The NHL and Theories of Punishment

The recent suspension to Niklas Hjalmarsson this week has spawned a lot of articles, mostly in a rush to condemn the NHL and its apparently arbitrary method for meting out justice. Probably for good reason, since the league has never officially codified their reasoning behind certain punishments for certain deeds and seems to act more on whim than principle. There’s a reason Colin Campbell’s Wheel of Justice is an easily googled term.

My aim here is not to add to the chorus of condemnation. Nor will this be a defense of the NHL’s apparently befuddled forays into issues of crime and punishment. My focus is to discuss the salient issues facing the league when it comes to justice, the resultant perceptions as well as the fact that in trying to (ostensibly) battle violence the league is battling the culture of hockey itself.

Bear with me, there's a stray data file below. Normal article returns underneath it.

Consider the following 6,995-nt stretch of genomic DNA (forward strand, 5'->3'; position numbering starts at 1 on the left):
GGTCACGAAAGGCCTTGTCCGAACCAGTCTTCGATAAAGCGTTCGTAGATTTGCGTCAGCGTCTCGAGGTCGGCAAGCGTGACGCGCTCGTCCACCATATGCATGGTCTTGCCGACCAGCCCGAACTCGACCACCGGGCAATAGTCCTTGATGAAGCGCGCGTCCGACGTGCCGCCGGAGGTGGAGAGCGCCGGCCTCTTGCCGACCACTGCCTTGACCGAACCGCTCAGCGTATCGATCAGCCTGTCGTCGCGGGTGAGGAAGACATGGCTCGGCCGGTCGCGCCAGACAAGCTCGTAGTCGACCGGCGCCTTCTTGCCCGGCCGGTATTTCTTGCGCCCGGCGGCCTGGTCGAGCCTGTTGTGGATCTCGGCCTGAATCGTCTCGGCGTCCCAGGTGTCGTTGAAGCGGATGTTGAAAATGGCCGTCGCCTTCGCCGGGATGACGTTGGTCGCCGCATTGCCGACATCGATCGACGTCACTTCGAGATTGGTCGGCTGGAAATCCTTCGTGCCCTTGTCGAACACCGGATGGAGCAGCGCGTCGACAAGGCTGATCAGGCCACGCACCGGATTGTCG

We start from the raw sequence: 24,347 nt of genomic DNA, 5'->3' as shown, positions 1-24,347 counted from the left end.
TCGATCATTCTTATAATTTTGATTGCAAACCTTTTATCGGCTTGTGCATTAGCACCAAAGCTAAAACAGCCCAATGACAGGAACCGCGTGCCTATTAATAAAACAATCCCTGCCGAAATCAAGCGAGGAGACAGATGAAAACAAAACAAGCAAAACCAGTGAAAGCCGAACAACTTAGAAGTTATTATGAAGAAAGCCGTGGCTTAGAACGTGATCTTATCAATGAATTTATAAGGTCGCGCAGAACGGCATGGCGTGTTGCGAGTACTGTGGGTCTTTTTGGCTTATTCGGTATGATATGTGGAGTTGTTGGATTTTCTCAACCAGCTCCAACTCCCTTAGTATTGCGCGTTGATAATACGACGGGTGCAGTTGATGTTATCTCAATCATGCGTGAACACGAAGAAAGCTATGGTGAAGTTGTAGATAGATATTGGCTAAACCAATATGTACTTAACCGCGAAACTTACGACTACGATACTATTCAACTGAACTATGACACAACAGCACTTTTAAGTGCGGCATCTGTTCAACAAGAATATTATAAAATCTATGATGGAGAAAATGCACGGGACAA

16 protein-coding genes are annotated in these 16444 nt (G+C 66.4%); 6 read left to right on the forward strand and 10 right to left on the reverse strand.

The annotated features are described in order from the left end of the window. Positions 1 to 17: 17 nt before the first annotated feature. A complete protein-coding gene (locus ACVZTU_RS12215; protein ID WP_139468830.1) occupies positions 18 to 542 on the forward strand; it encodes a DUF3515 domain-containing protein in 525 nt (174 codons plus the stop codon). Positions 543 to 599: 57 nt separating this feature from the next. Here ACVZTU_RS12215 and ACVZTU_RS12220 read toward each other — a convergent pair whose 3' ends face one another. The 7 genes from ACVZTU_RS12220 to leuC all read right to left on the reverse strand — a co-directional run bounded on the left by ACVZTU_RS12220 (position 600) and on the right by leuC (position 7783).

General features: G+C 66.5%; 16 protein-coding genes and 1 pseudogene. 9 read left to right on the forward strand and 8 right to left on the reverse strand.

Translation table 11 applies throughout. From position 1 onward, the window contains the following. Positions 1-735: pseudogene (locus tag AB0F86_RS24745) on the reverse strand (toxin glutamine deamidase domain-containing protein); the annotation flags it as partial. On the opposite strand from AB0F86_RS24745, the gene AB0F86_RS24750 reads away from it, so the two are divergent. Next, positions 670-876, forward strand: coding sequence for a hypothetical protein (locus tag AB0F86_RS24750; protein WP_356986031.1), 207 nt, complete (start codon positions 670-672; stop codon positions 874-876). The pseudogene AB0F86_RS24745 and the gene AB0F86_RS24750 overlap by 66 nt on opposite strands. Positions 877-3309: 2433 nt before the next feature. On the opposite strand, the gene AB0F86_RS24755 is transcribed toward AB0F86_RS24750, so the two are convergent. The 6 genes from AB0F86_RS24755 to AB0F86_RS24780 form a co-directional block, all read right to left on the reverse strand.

Theories of Punishment

It should be noted that there are actually several theories of punishment and they fall under a couple of broad fields: utilitarian and retributive. Utilitarian punishment is usually guided by an overall societal aim.  For example, deterrence and reformation are usually considered utilitarian forms of punishment. Deterrence punishment is something aimed at curbing or stopping a behavior by making it’s action unpleasant for the perpetrator. Reformation’s primary aim is to rehabilitate the offender through education, relocation, etc.